Updated August 5, 2021 - 12:16 pm
Deangeles Phipps stopped at the Shell station on Blue Diamond Road, where a gallon of regular gasoline was going for $4.07, midday Wednesday to top off his tank.
With gas prices in Nevada hovering around $4 a gallon, Phipps said he spends about $85 to fill up his SUV these days. That’s led the Las Vegas resident to cut back on driving a bit in recent months. Still, Phipps notes, sometimes he just doesn’t have a choice.
“Gas prices (have) been really high for a while,” he said. “But it seems like they’ve been fluctuating a lot higher than usual recently.”
According to AAA, the average price for a gallon of regular gas in Nevada crept up over $4 per gallon, for an average of $4.02 statewide. That’s the highest the state has seen since 2014, a spike in prices that have been on the upswing for months.
Drivers are spending about 26 cents per gallon more than a month ago and nearly $1.50 per gallon more than a year ago, when the state was in lockdown because of the coronavirus pandemic and demand was much lower.
And the cost per gallon can vary — at least one Las Vegas gas station this week posted prices higher than $4.50.
Oil costs affecting gas prices
Increased demand, as pandemic restrictions wane and vaccinations rise, and a rise in crude oil prices, which are around $70 a barrel, are contributing to surging gas prices, AAA spokesman Sergio Avila said.
“When you have prices of crude oil that are that high, it’s just going to lead to high gas prices, especially as we continue rounding out the summer travel season,” Avila said. “A lot of people are still driving.”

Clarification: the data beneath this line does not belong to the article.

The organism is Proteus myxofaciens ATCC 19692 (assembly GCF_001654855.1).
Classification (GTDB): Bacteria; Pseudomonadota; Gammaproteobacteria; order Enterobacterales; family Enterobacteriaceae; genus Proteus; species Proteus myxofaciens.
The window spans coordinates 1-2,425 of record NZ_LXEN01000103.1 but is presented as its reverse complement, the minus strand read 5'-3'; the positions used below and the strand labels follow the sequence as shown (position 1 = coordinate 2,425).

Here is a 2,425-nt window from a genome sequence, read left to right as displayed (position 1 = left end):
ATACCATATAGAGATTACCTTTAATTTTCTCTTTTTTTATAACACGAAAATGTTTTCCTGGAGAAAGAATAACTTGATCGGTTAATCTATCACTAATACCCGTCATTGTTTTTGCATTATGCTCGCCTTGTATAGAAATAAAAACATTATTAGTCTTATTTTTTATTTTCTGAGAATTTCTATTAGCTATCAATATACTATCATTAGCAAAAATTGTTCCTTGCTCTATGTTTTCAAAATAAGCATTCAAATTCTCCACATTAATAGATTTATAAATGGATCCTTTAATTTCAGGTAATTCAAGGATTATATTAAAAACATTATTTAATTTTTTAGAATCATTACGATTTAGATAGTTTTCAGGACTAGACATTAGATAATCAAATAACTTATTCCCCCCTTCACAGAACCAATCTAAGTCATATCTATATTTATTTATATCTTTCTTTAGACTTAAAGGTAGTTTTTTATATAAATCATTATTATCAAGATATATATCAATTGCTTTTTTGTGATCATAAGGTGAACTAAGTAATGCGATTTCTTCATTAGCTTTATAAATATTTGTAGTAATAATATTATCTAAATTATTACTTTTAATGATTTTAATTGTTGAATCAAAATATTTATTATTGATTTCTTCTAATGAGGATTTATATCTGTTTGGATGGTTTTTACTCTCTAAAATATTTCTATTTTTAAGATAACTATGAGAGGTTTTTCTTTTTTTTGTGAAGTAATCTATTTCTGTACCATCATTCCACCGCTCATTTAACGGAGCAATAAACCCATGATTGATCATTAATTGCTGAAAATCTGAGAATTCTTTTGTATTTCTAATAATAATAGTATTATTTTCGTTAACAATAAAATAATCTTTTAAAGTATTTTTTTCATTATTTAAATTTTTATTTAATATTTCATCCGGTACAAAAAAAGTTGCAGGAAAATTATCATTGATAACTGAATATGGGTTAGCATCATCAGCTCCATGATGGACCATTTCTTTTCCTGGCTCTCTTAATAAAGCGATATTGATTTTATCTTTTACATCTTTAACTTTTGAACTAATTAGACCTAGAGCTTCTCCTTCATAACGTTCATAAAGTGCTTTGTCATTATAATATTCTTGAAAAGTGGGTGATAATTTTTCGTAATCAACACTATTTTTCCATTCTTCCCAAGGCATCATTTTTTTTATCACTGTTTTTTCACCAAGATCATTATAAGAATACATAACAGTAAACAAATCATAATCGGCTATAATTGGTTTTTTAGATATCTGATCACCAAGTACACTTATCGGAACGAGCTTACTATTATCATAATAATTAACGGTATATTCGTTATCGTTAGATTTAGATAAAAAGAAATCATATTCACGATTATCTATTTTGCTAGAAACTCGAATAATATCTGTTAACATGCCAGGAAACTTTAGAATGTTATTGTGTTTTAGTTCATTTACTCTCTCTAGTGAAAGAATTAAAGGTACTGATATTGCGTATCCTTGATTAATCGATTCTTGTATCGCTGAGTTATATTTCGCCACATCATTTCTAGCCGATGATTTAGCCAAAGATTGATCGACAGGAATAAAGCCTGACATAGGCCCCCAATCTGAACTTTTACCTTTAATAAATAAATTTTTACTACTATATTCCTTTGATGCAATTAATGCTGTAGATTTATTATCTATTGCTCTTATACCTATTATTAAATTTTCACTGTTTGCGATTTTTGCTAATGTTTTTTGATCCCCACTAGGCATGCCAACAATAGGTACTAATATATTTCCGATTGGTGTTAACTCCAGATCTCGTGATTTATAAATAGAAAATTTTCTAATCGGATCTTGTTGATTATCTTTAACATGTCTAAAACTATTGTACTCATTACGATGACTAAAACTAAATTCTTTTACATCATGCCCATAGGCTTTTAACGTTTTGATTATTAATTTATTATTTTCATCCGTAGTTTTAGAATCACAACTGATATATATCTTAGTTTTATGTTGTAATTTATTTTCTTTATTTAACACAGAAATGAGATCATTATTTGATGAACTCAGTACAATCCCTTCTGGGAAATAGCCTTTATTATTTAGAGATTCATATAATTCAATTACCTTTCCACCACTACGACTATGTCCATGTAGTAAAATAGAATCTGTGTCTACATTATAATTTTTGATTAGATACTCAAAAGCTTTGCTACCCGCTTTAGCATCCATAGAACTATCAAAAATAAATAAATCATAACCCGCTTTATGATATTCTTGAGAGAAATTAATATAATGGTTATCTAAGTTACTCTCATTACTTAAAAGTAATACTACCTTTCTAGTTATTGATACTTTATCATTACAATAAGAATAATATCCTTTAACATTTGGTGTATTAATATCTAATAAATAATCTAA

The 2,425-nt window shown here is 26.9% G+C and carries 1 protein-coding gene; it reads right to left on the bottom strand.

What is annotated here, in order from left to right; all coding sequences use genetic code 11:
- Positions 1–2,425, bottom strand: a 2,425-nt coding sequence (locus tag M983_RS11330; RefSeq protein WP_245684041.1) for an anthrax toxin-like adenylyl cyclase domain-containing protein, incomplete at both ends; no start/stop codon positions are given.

Drivers may soon see some relief, Avila added. Typically, gas prices rise during the summer months. As kids go back to school and summer vacations come to an end, some of the demand for gas will subside and lower prices may follow, Avila said.
The AAA representative added that crude oil prices could soon dip, thanks to a global agreement in mid-July to increase production.
“We’re hoping that we could be at a plateau in gas price increases,” Avila said. “But if crude oil remains high or continues to climb, that’ll dictate the price of gasoline in the next few weeks.”
It’s the same story across the country. According to AAA, the national average has risen to nearly $3.18 per gallon as of Wednesday — the highest since 2014. Prices are more than 5 cents higher than a month ago and $1 dollar higher than this time last year.
The average gas price in Las Vegas is slightly above the state average, at $4.03 per gallon of regular gas, up 28 cents from a month ago, according to AAA data. In the past week, prices are up about 8 cents per gallon.
As of Wednesday afternoon, gas prices in Las Vegas ranged as high as $4.56 per gallon, which was recorded at the Shell station on the corner of Flamingo Road and Koval Lane near the Strip, according to GasBuddy.
Some gasoline deals remain in the valley. Costco members can get gas for $3.49 at stations on South Martin Luther King Boulevard in Las Vegas and St. Rose Parkway in Henderson, the cheapest stations in the valley, GasBuddy data shows.
California, Hawaii prices even higher
Nevada has the third-highest gas prices in the nation, according to AAA data. The data shows the state’s average price for a gallon of regular unleaded gas was behind just Hawaii at $4.08 and California at $4.38.
Prices are high in the Silver State, but Esteban Prado, who was filling up his tank around noon off Blue Diamond Road as well, offered some perspective. Prado was on his way to Zion National Park for a long weekend with his family. Las Vegas gas prices were a welcome sight for the Los Angeles native.
“Last time I checked, it was like $4.30 for regular gas (in California), so this is kind of a relief,” Prado said Monday, as he filled up for $4.07 a gallon on his way to Utah. “Some places in Los Angeles are almost five bucks.”
Prado considered stopping in Baker, near the California-Nevada border, while on his way through the desert Wednesday morning. He decided against it because he “knew Las Vegas was going to be cheaper.”